In recent months, Ireland has seen a great influx of data warehouse companies, which manage and control Internet bandwidth for other companies and look after their websites. These companies each use the power of a small town and a primary consideration for them, in terms of where to locate their operations, is access to the power grid. Does anybody in Government track the companies that are establishing operations here and what are their electricity needs? We are advertising this nation as a prime location for technology companies, e-commerce and related industries. If there is not careful planning we will be faced next winter with a situation similar to that which obtains in California. Ireland could then face a crisis in its technology industry that will eclipse any current fears of a US recession.
The lack of action on this issue by the Government will result in a flight of e-commerce and technology companies to countries with reliable energy resources. The recent loss of the seven data centres is estimated to have cost the economy £120 million and may herald a number of similar announcements unless urgent action is taken to increase energy generation capacity in Ireland. The Government must speed up liberalisation of the energy sector to provide extra generating capacity. It is vitally important to the development of the economy not only that we have sufficient energy but that we have data storage facilities in the country to ensure a sufficient capacity for e-commerce activities here.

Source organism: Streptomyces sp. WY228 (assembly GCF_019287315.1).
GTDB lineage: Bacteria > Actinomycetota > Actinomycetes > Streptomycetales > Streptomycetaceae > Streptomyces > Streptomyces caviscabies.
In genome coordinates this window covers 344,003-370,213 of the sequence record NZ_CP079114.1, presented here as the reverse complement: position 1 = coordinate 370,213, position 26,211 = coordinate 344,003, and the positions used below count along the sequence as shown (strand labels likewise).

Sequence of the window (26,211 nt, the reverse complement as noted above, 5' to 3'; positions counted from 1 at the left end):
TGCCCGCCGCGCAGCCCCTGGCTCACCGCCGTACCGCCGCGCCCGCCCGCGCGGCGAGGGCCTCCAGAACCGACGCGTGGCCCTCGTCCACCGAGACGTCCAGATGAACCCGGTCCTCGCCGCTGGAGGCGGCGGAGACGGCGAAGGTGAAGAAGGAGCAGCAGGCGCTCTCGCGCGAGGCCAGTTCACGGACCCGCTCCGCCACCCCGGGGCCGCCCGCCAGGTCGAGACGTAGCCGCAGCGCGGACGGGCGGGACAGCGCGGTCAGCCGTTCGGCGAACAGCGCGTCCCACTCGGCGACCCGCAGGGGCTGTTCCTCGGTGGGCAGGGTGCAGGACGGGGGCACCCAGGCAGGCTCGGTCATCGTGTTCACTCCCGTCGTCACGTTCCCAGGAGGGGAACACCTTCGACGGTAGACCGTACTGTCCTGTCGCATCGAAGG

Significant reinforcement of the electricity and gas networks is needed to bring any new significant generating capacity into commercial operation. Such upgrading work is required on the electricity transmission system in Dublin and in the BMW region, and to the gas transportation network outside the capital. In its absence, power stations will not be able to send electricity into the transmission network at full capacity. While we can discuss attracting additional investment in relation to generating capacity, our efforts will prove futile unless we have a transmission network capable of relaying power to various locations throughout the country. Serious questions will continue to be asked for as long as  responsibility for this remains under the ESB's control.
The system must be designed to encourage new firms to enter with a reasonable chance of making a return on their investment. In this respect, the ownership of transmission and distribution assets is crucial. EirGrid will formally separate from the ESB next June, but will function as a grid operator with the ESB retaining ownership of the transmission assets and responsibility to maintain the network. The Competition Authority has stated that it is the wrong route to take and that the ESB should not be allowed to retain these assets. When a new operator desires to enter the generation market, the transmission system must be upgraded to accommodate it. If EirGrid, the national transmission system operator, owned and controlled the transmission assets, it would have an incentive to facilitate access to the grid. International experience indicates that the appropriate policy response must be rapid and meaningful deregulation, which is not happening here at present.